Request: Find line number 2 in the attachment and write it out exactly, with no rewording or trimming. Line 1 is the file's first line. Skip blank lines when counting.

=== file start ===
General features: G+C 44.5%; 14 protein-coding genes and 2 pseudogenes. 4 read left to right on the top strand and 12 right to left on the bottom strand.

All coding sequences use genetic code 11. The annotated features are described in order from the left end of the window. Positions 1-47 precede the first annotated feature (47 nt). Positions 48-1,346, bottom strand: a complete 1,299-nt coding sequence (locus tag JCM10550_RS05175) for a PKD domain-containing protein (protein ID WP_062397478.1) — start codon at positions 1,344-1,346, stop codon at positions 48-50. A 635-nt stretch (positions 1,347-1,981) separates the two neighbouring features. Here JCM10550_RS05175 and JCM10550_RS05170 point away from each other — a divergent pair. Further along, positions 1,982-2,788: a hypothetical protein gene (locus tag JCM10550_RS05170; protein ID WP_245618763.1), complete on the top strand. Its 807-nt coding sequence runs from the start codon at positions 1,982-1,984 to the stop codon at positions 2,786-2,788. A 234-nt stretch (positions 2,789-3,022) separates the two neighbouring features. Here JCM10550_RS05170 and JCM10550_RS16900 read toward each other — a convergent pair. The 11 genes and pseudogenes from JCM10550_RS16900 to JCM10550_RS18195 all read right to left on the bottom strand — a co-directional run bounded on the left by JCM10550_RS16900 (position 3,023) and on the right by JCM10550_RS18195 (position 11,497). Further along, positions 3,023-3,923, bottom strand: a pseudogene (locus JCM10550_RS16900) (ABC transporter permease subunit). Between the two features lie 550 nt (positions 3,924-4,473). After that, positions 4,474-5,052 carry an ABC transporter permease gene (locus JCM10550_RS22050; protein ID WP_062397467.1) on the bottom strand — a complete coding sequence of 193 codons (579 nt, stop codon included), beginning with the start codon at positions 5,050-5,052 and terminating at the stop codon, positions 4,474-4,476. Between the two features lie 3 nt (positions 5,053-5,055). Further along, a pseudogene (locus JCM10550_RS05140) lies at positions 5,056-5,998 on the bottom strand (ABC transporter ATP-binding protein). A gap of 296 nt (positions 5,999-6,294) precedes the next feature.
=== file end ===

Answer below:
All coding sequences use genetic code 11. The annotated features are described in order from the left end of the window. Positions 1-47 precede the first annotated feature (47 nt). Positions 48-1,346, bottom strand: a complete 1,299-nt coding sequence (locus tag JCM10550_RS05175) for a PKD domain-containing protein (protein ID WP_062397478.1) — start codon at positions 1,344-1,346, stop codon at positions 48-50. A 635-nt stretch (positions 1,347-1,981) separates the two neighbouring features. Here JCM10550_RS05175 and JCM10550_RS05170 point away from each other — a divergent pair. Further along, positions 1,982-2,788: a hypothetical protein gene (locus tag JCM10550_RS05170; protein ID WP_245618763.1), complete on the top strand. Its 807-nt coding sequence runs from the start codon at positions 1,982-1,984 to the stop codon at positions 2,786-2,788. A 234-nt stretch (positions 2,789-3,022) separates the two neighbouring features. Here JCM10550_RS05170 and JCM10550_RS16900 read toward each other — a convergent pair. The 11 genes and pseudogenes from JCM10550_RS16900 to JCM10550_RS18195 all read right to left on the bottom strand — a co-directional run bounded on the left by JCM10550_RS16900 (position 3,023) and on the right by JCM10550_RS18195 (position 11,497). Further along, positions 3,023-3,923, bottom strand: a pseudogene (locus JCM10550_RS16900) (ABC transporter permease subunit). Between the two features lie 550 nt (positions 3,924-4,473). After that, positions 4,474-5,052 carry an ABC transporter permease gene (locus JCM10550_RS22050; protein ID WP_062397467.1) on the bottom strand — a complete coding sequence of 193 codons (579 nt, stop codon included), beginning with the start codon at positions 5,050-5,052 and terminating at the stop codon, positions 4,474-4,476. Between the two features lie 3 nt (positions 5,053-5,055). Further along, a pseudogene (locus JCM10550_RS05140) lies at positions 5,056-5,998 on the bottom strand (ABC transporter ATP-binding protein). A gap of 296 nt (positions 5,999-6,294) precedes the next feature.